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French president convenes top ministers to discuss spiraling violence in territory of New Caledonia

In World
May 15, 2024

PARIS (AP) — At least two people were killed and three were seriously injured overnight in the French Pacific territory of New Caledonia, French media reported Wednesday, as President Emmanuel Macron convened a meeting of top ministers to discuss the spiraling violence.

It was the third day of violent unrest over a constitutional reform pushed by Paris that has roiled the archipelago, which has long sought independence.

The special defense and security council meeting called by Macron on Wednesday typically brings together a limited group of officials, including Prime Minister Gabriel Attal and the ministers for defense, interior, economy and foreign affairs.

On Tuesday, the French Interior Ministry sent police reinforcements to New Caledonia, which long served as a prison colony and now hosts a French military base. Four mobile gendarmerie squadrons are being deployed as reinforcements, including 15 gendarmes from an elite intervention unit.

French broadcaster BFM reported that two people had been killed and three gravely injured in the unrest overnight.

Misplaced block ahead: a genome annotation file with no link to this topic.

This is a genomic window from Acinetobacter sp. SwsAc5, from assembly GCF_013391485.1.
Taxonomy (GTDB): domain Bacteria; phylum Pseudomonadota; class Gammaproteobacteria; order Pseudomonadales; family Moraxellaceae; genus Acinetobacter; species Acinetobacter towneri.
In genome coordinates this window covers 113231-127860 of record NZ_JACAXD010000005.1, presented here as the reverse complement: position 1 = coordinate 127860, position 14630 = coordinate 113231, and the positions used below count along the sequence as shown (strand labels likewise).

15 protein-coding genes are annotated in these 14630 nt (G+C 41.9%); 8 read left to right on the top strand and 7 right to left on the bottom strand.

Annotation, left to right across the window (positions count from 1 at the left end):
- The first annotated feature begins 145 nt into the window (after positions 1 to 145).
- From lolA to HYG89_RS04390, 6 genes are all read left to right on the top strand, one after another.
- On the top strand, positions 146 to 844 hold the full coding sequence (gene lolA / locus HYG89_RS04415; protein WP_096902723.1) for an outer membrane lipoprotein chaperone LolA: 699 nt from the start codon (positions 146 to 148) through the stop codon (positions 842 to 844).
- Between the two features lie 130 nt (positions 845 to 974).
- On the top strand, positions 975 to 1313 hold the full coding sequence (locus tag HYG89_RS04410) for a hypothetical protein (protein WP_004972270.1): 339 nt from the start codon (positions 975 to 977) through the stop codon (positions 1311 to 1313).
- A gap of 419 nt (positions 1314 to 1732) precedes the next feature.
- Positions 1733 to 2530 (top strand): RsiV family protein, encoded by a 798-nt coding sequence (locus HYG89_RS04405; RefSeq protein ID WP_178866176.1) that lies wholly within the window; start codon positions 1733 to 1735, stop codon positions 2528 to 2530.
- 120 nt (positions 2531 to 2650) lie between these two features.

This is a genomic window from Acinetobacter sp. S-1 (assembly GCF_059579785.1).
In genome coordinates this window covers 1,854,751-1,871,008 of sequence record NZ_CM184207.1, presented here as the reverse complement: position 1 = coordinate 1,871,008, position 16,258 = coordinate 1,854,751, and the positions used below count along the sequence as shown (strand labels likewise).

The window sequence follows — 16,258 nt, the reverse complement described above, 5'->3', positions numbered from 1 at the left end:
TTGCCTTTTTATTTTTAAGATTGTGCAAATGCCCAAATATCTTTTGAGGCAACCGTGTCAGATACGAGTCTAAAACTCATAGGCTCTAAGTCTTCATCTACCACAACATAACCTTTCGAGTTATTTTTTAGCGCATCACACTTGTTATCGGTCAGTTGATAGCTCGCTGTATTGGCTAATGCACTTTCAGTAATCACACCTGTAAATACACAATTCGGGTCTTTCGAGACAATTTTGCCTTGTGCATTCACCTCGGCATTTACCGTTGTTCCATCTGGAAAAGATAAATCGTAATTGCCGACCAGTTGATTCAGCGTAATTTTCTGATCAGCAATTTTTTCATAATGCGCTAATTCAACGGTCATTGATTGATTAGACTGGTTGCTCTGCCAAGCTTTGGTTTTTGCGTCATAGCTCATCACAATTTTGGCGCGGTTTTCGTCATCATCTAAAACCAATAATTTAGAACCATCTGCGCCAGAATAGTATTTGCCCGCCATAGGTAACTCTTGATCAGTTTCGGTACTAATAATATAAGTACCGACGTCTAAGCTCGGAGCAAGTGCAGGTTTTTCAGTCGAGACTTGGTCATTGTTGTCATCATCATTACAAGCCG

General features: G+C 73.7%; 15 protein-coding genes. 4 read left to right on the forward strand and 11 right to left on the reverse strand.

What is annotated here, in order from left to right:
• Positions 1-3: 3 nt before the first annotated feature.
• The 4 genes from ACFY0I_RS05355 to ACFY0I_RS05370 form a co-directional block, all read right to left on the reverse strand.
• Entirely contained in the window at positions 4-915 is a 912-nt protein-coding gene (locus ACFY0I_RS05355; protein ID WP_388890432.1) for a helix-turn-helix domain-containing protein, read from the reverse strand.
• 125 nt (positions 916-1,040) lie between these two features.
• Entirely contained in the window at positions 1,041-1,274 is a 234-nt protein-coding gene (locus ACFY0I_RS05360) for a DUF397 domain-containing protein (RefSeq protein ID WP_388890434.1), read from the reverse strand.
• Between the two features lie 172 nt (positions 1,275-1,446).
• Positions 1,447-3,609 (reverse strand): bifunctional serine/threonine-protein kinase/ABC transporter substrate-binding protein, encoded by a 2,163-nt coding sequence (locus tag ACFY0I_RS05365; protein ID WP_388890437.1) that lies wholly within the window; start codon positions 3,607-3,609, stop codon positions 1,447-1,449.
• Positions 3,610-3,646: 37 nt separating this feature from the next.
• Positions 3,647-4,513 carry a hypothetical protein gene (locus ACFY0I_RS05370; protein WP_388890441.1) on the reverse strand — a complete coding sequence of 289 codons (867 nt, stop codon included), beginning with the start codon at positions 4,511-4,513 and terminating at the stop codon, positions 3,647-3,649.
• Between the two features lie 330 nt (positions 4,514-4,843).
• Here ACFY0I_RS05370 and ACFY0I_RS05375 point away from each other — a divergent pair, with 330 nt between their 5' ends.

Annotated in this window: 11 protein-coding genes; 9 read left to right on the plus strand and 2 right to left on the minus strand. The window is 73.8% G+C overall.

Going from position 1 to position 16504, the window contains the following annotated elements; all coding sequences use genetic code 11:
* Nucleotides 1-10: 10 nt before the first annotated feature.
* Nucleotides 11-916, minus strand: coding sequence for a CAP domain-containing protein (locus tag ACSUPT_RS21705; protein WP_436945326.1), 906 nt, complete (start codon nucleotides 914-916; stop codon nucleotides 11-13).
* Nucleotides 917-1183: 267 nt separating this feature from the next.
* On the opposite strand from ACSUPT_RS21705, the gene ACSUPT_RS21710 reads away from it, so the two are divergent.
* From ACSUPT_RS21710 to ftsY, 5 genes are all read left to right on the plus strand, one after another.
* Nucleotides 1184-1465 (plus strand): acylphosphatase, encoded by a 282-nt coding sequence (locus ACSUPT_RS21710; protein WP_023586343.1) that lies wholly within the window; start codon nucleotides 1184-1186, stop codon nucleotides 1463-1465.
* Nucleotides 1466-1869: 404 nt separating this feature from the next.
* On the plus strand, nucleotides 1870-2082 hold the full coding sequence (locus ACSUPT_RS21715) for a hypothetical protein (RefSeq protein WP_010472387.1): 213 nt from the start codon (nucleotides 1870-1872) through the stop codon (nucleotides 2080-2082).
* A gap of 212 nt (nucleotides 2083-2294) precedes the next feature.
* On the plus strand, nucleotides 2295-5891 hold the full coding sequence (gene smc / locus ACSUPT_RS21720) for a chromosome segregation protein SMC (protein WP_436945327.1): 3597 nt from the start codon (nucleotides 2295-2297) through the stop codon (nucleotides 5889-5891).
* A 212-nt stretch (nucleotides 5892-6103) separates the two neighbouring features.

French authorities in the territory said more than 130 people have been arrested since Monday in the violence that has raged across the archipelago, with decades of tensions between indigenous Kanaks seeking independence and descendants of colonizers who want to remain part of France.

Clashes between police and protesters have continued in and around the capital, Nouméa, despite a curfew and ban on gatherings.

Schools have been closed “until further notice” and the main airport, La Tontoura, “remains closed to commercial flights.”

The territory’s top French official, High Commissioner Louis Le Franc, warned that if calm is not restored, there will be “many deaths” in the Nouméa metropolitan area, where protests over the voting rights turned violent on Tuesday.

“The situation is not serious, it is very serious,” Le Franc said. “We have entered a dangerous spiral, a deadly spiral.”

The unrest started on Monday with a protest over France’s efforts to expand voter lists that would benefit pro-France politicians on New Caledonia and further marginalize the indigenous Kanak people, who once suffered from strict segregation policies and widespread discrimination.

Early Wednesday, France’s National Assembly adopted a constitutional revision reforming the electoral body in the territory, with 351 lawmakers voting for and 153 against the bill.

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